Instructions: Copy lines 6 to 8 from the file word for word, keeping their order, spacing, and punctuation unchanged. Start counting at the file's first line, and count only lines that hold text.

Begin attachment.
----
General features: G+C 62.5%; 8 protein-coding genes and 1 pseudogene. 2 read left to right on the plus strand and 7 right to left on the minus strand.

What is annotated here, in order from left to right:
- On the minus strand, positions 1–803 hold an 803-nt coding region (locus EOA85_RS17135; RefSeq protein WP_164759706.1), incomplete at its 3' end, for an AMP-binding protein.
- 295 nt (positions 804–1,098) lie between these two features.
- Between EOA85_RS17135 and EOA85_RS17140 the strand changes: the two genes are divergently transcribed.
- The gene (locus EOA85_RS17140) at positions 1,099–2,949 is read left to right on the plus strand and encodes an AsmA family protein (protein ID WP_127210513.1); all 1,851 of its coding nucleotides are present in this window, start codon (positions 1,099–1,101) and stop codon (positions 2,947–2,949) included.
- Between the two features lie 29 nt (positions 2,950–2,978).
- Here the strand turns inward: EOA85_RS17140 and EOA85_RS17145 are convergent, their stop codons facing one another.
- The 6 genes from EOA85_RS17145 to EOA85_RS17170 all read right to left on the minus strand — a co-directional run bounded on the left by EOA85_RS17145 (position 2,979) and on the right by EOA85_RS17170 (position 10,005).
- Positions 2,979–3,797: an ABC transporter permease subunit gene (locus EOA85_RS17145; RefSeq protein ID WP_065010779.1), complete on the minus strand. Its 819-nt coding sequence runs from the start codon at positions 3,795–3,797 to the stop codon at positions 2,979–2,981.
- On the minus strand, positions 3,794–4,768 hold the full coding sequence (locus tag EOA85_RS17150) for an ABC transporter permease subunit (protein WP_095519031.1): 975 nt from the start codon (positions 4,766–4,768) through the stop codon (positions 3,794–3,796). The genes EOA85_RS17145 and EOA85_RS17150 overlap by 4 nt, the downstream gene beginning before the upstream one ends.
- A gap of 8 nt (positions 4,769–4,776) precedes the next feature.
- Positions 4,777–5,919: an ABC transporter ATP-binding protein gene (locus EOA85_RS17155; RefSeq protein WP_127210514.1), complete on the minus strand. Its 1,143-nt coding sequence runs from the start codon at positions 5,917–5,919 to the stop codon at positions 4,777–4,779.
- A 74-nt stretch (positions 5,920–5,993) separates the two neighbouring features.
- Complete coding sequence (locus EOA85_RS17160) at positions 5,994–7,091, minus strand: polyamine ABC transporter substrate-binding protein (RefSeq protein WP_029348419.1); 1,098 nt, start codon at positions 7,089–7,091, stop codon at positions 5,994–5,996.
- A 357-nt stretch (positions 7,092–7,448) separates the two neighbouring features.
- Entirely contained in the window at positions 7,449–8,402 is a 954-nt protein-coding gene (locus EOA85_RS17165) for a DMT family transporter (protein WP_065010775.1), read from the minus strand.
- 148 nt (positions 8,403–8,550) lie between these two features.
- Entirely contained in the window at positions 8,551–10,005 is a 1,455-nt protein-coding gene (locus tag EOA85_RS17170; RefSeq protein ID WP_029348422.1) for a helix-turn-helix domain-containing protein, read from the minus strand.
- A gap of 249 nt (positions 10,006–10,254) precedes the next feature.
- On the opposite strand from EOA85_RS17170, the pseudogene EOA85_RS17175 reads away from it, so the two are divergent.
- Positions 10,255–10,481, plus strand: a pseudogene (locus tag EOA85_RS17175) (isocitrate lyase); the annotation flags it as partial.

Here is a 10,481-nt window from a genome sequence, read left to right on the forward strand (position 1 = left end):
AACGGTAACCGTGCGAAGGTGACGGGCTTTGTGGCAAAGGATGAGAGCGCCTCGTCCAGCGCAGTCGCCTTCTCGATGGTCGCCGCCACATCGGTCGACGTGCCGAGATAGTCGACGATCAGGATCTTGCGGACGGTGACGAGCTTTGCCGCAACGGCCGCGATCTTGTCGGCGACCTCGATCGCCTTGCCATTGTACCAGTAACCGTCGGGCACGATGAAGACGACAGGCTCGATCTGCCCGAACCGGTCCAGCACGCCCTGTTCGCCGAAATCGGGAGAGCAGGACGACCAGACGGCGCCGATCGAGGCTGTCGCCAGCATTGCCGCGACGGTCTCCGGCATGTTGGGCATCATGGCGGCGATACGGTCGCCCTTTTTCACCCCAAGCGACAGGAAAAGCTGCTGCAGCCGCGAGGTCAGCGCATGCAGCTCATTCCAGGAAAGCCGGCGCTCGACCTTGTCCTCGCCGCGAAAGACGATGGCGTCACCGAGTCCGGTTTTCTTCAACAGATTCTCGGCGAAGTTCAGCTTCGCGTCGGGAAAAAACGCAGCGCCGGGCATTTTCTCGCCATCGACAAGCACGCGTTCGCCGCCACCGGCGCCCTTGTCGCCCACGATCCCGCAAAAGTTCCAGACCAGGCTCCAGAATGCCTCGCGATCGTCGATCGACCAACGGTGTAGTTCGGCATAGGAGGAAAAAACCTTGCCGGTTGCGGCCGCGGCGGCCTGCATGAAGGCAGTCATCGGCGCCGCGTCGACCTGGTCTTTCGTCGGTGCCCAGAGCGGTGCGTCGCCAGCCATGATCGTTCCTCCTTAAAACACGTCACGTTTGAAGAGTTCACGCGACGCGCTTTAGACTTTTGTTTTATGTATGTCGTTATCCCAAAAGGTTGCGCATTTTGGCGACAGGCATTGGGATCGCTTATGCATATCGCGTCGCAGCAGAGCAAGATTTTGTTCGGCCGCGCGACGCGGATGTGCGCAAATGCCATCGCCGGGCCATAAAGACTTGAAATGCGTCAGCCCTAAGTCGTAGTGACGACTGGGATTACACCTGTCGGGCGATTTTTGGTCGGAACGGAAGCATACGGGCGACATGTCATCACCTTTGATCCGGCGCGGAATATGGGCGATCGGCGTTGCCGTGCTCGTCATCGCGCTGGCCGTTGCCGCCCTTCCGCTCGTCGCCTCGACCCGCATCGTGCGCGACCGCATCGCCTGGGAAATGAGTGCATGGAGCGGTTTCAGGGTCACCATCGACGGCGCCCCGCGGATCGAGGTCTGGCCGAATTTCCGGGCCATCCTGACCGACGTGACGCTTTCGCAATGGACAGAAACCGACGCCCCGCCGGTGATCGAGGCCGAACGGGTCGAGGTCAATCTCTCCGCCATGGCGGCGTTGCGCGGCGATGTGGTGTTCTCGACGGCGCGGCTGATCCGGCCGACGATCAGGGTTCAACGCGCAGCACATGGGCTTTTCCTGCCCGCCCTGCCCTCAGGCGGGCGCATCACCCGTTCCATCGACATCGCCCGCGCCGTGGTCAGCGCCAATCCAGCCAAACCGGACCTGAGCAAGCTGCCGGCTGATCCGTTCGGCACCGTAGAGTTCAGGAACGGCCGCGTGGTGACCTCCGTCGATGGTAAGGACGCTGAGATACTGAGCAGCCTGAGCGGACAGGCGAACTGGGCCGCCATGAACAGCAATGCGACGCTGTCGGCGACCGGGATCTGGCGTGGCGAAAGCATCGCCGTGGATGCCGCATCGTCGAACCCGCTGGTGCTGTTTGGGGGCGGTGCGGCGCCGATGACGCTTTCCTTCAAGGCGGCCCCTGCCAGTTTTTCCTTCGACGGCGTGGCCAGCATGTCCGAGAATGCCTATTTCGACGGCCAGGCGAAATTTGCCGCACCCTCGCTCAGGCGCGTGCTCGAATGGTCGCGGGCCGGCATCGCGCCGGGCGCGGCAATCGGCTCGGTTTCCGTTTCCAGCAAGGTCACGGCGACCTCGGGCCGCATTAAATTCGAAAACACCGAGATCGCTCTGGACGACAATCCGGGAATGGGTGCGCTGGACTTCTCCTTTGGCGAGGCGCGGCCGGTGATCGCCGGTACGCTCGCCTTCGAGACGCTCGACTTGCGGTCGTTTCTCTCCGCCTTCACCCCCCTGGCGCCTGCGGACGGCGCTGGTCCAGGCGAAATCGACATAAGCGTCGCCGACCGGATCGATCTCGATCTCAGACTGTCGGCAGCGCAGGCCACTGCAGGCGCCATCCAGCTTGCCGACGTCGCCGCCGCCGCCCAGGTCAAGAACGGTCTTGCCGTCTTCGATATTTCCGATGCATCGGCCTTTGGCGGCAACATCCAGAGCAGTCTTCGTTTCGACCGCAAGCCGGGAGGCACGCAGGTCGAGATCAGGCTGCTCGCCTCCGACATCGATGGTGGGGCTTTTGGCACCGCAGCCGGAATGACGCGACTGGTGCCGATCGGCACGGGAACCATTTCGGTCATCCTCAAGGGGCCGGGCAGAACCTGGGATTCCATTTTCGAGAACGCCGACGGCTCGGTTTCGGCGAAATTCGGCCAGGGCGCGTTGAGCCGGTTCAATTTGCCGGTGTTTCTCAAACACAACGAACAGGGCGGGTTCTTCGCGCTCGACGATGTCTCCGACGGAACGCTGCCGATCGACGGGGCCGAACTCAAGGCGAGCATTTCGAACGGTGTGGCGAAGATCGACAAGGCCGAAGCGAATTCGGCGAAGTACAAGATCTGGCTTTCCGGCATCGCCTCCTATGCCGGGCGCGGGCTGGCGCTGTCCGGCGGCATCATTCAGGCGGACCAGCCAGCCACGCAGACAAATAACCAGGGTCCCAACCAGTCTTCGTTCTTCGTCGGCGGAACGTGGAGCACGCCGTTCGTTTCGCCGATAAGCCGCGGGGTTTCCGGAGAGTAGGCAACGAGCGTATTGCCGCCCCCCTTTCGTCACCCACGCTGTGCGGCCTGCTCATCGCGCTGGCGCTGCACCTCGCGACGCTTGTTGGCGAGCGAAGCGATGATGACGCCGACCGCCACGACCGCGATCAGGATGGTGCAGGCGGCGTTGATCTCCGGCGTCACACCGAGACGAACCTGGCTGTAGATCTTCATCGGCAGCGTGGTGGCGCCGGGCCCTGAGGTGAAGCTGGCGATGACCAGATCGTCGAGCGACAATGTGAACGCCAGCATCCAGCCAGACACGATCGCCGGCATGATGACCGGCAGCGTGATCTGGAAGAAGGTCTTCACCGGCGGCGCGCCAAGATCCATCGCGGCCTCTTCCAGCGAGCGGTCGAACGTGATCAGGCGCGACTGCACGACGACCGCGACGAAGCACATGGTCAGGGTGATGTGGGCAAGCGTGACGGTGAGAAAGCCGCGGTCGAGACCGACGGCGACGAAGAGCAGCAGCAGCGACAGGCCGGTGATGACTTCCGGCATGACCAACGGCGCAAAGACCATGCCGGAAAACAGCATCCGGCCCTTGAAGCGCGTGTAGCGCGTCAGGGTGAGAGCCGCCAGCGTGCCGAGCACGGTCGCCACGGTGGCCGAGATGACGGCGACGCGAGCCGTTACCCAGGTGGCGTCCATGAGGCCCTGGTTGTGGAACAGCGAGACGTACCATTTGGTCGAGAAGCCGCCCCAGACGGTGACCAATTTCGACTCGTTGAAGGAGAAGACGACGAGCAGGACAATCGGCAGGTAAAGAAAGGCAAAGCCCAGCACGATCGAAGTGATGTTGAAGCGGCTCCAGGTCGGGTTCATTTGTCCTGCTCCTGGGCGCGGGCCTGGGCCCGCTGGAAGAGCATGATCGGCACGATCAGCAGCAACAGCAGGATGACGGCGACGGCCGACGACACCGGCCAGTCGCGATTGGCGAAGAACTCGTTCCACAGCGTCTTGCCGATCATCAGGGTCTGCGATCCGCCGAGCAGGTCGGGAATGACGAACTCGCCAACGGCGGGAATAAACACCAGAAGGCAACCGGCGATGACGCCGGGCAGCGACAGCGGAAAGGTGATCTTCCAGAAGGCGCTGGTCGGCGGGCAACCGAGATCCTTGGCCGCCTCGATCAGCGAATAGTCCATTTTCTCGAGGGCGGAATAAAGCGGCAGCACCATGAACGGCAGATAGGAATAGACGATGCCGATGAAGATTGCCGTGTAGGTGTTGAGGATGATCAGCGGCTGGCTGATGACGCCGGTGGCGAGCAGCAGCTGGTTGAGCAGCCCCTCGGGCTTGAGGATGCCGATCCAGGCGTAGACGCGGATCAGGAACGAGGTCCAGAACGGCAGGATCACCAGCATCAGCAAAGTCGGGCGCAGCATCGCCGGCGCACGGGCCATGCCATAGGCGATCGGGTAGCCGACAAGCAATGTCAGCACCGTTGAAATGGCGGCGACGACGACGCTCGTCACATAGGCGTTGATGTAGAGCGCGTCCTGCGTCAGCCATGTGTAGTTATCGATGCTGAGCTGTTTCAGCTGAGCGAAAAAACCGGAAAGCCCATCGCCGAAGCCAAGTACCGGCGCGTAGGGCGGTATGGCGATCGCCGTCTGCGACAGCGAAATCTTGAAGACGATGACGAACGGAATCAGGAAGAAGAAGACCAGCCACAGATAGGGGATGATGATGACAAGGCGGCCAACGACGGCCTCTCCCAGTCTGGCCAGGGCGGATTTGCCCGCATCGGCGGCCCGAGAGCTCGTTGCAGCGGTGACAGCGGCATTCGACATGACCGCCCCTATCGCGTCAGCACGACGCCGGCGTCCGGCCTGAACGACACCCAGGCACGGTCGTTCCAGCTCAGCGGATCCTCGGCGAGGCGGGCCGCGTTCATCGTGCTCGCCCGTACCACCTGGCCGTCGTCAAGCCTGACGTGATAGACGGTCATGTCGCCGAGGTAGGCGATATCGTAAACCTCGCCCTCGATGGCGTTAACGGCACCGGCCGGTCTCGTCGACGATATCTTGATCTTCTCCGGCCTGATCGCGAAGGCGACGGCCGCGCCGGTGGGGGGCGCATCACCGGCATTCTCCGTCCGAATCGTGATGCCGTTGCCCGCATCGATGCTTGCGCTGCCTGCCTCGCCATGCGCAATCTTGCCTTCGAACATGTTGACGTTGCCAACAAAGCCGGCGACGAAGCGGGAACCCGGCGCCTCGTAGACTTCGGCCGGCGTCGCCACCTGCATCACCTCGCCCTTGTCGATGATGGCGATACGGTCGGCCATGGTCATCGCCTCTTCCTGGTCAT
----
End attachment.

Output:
- The gene (locus EOA85_RS17140) at positions 1,099–2,949 is read left to right on the plus strand and encodes an AsmA family protein (protein ID WP_127210513.1); all 1,851 of its coding nucleotides are present in this window, start codon (positions 1,099–1,101) and stop codon (positions 2,947–2,949) included.
- Between the two features lie 29 nt (positions 2,950–2,978).
- Here the strand turns inward: EOA85_RS17140 and EOA85_RS17145 are convergent, their stop codons facing one another.